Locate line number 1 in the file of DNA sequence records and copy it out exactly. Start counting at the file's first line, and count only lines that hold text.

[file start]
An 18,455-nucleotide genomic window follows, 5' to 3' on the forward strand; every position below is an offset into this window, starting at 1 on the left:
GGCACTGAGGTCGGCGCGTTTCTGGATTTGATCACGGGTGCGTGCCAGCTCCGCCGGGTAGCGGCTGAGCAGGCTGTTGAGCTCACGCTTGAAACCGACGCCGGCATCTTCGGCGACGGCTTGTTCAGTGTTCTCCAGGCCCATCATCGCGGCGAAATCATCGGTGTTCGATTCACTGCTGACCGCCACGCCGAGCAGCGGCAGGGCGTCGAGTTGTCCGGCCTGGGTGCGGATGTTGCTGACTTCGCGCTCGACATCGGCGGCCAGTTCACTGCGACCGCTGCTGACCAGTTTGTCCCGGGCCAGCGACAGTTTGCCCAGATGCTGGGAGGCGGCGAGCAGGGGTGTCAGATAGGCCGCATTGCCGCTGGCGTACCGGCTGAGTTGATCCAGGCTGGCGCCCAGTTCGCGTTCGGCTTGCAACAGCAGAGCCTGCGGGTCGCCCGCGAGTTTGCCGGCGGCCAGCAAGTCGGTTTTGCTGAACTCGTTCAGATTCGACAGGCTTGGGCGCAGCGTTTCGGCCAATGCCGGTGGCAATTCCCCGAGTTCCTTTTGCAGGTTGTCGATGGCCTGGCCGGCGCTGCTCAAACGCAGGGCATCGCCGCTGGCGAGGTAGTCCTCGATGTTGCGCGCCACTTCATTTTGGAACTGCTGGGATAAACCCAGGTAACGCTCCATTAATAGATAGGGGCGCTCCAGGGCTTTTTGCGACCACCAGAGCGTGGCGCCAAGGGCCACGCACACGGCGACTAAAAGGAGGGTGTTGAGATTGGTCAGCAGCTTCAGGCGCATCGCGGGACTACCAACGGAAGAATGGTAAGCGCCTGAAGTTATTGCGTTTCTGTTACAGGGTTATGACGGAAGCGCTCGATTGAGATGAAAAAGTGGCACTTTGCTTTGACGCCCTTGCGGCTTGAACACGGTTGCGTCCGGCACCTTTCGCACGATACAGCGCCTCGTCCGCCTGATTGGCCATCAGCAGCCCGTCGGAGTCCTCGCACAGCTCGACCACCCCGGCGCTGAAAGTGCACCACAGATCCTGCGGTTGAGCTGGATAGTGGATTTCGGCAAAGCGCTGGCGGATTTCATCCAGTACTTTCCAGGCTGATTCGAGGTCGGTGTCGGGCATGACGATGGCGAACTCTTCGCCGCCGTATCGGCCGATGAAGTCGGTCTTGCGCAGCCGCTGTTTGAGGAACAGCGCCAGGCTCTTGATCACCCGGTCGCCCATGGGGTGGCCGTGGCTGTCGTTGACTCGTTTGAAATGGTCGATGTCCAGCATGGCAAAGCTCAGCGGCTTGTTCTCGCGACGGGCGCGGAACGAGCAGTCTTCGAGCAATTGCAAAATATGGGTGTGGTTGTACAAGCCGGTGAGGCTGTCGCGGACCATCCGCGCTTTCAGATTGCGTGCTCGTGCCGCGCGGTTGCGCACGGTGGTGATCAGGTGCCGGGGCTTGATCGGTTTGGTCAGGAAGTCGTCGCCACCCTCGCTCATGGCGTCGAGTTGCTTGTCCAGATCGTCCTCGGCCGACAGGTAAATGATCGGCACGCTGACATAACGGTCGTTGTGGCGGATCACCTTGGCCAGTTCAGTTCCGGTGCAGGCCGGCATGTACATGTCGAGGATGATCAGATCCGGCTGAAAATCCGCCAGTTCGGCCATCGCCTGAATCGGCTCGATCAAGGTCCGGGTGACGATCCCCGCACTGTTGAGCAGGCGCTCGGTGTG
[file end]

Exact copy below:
An 18,455-nucleotide genomic window follows, 5' to 3' on the forward strand; every position below is an offset into this window, starting at 1 on the left: